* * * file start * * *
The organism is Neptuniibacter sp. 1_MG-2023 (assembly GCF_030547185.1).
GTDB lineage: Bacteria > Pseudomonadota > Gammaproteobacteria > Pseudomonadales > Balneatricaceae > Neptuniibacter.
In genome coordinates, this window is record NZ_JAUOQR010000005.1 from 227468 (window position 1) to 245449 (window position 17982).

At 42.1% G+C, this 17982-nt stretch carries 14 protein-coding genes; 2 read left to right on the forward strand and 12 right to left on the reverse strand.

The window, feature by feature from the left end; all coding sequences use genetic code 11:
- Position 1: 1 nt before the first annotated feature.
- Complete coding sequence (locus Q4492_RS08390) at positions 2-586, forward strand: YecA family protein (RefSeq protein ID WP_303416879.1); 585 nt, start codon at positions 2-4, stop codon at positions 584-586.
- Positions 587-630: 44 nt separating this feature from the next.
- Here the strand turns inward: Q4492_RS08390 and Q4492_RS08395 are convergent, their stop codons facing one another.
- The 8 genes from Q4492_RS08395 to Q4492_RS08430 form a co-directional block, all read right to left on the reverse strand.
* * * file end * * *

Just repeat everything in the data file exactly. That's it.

The organism is Neptuniibacter sp. 1_MG-2023 (assembly GCF_030547185.1).
GTDB lineage: Bacteria > Pseudomonadota > Gammaproteobacteria > Pseudomonadales > Balneatricaceae > Neptuniibacter.
In genome coordinates, this window is record NZ_JAUOQR010000005.1 from 227468 (window position 1) to 245449 (window position 17982).

At 42.1% G+C, this 17982-nt stretch carries 14 protein-coding genes; 2 read left to right on the forward strand and 12 right to left on the reverse strand.

The window, feature by feature from the left end; all coding sequences use genetic code 11:
- Position 1: 1 nt before the first annotated feature.
- Complete coding sequence (locus Q4492_RS08390) at positions 2-586, forward strand: YecA family protein (RefSeq protein ID WP_303416879.1); 585 nt, start codon at positions 2-4, stop codon at positions 584-586.
- Positions 587-630: 44 nt separating this feature from the next.
- Here the strand turns inward: Q4492_RS08390 and Q4492_RS08395 are convergent, their stop codons facing one another.
- The 8 genes from Q4492_RS08395 to Q4492_RS08430 form a co-directional block, all read right to left on the reverse strand.